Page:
Sometimes I think that we have developed a bit of an immunity to our fear, our awe, our respect for the power of God.  With all the science and technology of the world today, our awe before God has diminished as humanity has been pushed, I believe, in two directions.  One of those directions is away from God completely, as people increasingly believe either that there is no God at all, or that God is powerless in our individual and corporate lives.  Secondly, some people have come to believe that God can be manipulated, molded by humanity into being what we want God to be, and then we are back to the ever-present “believe in God, believe in Jesus and everything be wonderful” mindset.

Friends, if there is a message to be taken from this story, it is that we worship an awesome God, a mighty God, an omnipotent God who has the power to create and the power to destroy, the power to build up and the power to tear down.  We worship Jesus Christ, fully human and so capable of all the senses, all the emotions, all the joy and pain that you and I are capable of, yet also fully divine and so capable of all the creation and healing and feeding of God Almighty.  Capable even of ordering the forces of nature into obedience.  And we worship this God, made known to us in this man, as a deity that is not at our beck and call; a God who will not be molded to whatever shape we find desirable.  Instead we worship a God who creates for God; who creates to rectify evil; who creates and re-creates to mend what humankind so often, in its manifold sinfulness, twists and turns, colors and muddies, and in general mucks up.  We worship a God who invites us to participate in that creative process, who welcomes us to work for good, to strive for peace. to be involved in the healing of the nations; and yet who gives us the freedom to decline the invitation and to even turn from or against the goodness that God ordains.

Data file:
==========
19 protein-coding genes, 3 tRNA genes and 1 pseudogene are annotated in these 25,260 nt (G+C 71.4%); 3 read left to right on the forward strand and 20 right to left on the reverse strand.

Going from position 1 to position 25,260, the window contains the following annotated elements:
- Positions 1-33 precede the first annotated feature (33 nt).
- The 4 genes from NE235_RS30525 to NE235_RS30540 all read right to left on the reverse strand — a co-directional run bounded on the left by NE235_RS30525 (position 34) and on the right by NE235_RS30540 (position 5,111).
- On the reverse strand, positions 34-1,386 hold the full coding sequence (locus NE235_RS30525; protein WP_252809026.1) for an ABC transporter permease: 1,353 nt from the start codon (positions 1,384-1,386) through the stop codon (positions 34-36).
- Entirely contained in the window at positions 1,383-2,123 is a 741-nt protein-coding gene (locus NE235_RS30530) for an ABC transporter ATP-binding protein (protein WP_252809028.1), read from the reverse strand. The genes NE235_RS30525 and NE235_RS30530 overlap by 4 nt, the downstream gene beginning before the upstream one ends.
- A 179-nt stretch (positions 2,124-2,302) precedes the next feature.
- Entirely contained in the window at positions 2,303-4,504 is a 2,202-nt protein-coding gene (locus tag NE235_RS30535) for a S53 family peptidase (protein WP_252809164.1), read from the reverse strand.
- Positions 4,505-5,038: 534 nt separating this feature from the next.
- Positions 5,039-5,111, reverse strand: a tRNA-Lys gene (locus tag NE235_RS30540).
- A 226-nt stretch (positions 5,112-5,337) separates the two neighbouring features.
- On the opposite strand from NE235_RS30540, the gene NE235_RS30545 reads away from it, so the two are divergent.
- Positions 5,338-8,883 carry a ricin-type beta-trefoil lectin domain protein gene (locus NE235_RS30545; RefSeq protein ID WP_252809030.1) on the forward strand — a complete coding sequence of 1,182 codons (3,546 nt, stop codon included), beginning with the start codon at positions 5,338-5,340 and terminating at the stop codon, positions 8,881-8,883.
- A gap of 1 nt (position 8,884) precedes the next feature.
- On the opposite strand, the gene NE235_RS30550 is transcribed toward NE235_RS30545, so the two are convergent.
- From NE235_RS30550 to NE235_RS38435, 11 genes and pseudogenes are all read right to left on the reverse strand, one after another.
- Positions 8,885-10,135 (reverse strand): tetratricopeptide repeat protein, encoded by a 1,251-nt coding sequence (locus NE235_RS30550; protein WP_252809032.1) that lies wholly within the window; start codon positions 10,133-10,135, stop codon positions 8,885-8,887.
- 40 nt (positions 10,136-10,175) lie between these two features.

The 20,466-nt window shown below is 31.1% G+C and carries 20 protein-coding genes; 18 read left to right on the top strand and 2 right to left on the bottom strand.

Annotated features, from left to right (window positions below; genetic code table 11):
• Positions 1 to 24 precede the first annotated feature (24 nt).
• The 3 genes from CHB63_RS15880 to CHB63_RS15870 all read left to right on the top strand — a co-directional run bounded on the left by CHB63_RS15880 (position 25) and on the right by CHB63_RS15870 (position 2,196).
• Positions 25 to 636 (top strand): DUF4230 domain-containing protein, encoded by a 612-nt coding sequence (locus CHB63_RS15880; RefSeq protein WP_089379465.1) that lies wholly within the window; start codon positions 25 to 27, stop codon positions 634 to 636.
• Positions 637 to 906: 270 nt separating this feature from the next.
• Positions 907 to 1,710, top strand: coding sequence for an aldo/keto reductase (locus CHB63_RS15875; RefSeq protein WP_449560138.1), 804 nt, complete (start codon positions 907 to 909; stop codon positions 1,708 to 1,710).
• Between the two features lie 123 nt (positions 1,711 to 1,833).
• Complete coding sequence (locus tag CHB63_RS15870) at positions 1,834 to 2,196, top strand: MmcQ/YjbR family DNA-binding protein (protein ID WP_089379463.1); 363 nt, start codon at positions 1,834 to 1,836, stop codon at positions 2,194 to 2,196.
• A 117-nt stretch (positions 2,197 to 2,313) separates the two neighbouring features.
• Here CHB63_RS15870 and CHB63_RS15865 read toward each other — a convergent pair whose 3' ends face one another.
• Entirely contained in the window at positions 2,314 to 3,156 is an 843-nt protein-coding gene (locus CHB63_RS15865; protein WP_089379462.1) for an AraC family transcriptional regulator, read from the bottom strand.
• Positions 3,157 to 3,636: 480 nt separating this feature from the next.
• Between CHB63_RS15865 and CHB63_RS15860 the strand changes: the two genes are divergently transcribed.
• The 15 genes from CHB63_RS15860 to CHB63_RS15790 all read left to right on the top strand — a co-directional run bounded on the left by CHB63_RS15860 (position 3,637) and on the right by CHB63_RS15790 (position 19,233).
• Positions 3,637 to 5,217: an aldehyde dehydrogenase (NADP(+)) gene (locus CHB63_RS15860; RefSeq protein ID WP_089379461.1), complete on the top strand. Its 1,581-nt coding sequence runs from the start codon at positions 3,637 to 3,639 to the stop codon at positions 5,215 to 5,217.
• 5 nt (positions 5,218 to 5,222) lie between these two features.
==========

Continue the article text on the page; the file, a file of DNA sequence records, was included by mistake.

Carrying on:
This coming week a number of our youth gathered here this morning will be traveling to Houston to participate in the 2018 ELCA Youth Assembly.  To those youth I suggest that there will be much in the coming week that you will have the opportunity to be awed at.  I suggest to you that the power of God Almighty made known to us in Christ our Savior will be more than apparent in ways as big as the jumbo-trons that you will be watching in the NRG Arena, as big as 30,000 people singing and chanting in unison.  I would suggest though that you also be attentive so as not to miss the awesome ways that God will be at work in Houston that aren’t so huge, so outstanding, that might be made known to you even in quiet, one on one, conversations.  I strongly suggest that you be attentive to the ways in which those “poor people” those “disadvantaged folks” that you will be ministering to on your Service Day have the power to minister to you and to change your life.

Friends, we stand before an awesome God, even a terrifying God, made known to us in Christ our Savior; constantly with us through the power of the Holy Spirit.  And yet we stand before a God of love and grace.  Let us believe in the power of God Almighty, that we may truly stand in awe before God.  Let us accept the invitation of God to participate in the creation of the goodness in which God is constantly engaged.

Praise be to God.                    Amen.